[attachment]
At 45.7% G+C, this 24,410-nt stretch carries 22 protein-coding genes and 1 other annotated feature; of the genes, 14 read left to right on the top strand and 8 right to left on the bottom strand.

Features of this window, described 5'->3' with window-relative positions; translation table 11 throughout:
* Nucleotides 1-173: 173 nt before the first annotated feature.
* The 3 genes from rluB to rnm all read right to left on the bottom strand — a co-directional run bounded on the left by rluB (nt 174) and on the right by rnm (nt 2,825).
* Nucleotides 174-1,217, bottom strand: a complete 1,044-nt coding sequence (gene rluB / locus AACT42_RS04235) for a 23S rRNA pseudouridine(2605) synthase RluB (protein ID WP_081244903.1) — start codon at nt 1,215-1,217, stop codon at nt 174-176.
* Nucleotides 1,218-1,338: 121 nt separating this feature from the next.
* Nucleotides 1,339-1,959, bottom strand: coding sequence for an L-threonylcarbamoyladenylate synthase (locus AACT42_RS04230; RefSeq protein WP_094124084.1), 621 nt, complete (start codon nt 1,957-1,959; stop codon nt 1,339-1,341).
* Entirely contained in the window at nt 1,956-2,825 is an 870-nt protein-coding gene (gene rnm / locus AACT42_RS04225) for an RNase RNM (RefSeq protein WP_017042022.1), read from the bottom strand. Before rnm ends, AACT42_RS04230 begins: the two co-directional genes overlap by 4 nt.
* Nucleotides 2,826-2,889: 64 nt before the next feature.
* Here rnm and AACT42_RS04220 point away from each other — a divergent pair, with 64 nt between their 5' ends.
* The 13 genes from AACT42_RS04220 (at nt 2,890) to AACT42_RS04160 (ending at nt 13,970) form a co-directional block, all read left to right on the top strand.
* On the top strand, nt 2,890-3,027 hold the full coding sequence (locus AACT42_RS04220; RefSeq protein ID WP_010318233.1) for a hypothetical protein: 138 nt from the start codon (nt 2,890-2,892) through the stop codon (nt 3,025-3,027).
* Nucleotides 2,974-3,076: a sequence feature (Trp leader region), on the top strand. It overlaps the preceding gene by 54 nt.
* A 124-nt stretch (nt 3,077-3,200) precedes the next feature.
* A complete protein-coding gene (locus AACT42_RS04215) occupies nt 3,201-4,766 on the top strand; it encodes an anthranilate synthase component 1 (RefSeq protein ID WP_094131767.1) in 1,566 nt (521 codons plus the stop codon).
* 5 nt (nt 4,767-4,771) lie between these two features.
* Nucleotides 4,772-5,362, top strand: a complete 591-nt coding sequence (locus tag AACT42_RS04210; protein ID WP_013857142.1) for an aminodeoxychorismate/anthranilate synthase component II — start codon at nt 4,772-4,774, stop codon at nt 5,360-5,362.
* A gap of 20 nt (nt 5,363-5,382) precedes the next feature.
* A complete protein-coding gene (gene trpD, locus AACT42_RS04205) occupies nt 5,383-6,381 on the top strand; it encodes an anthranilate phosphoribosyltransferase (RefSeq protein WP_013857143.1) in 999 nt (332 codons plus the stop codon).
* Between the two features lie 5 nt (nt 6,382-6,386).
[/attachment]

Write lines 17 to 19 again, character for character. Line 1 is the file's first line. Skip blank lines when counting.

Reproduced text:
* Nucleotides 4,772-5,362, top strand: a complete 591-nt coding sequence (locus tag AACT42_RS04210; protein ID WP_013857142.1) for an aminodeoxychorismate/anthranilate synthase component II — start codon at nt 4,772-4,774, stop codon at nt 5,360-5,362.
* A gap of 20 nt (nt 5,363-5,382) precedes the next feature.
* A complete protein-coding gene (gene trpD, locus AACT42_RS04205) occupies nt 5,383-6,381 on the top strand; it encodes an anthranilate phosphoribosyltransferase (RefSeq protein WP_013857143.1) in 999 nt (332 codons plus the stop codon).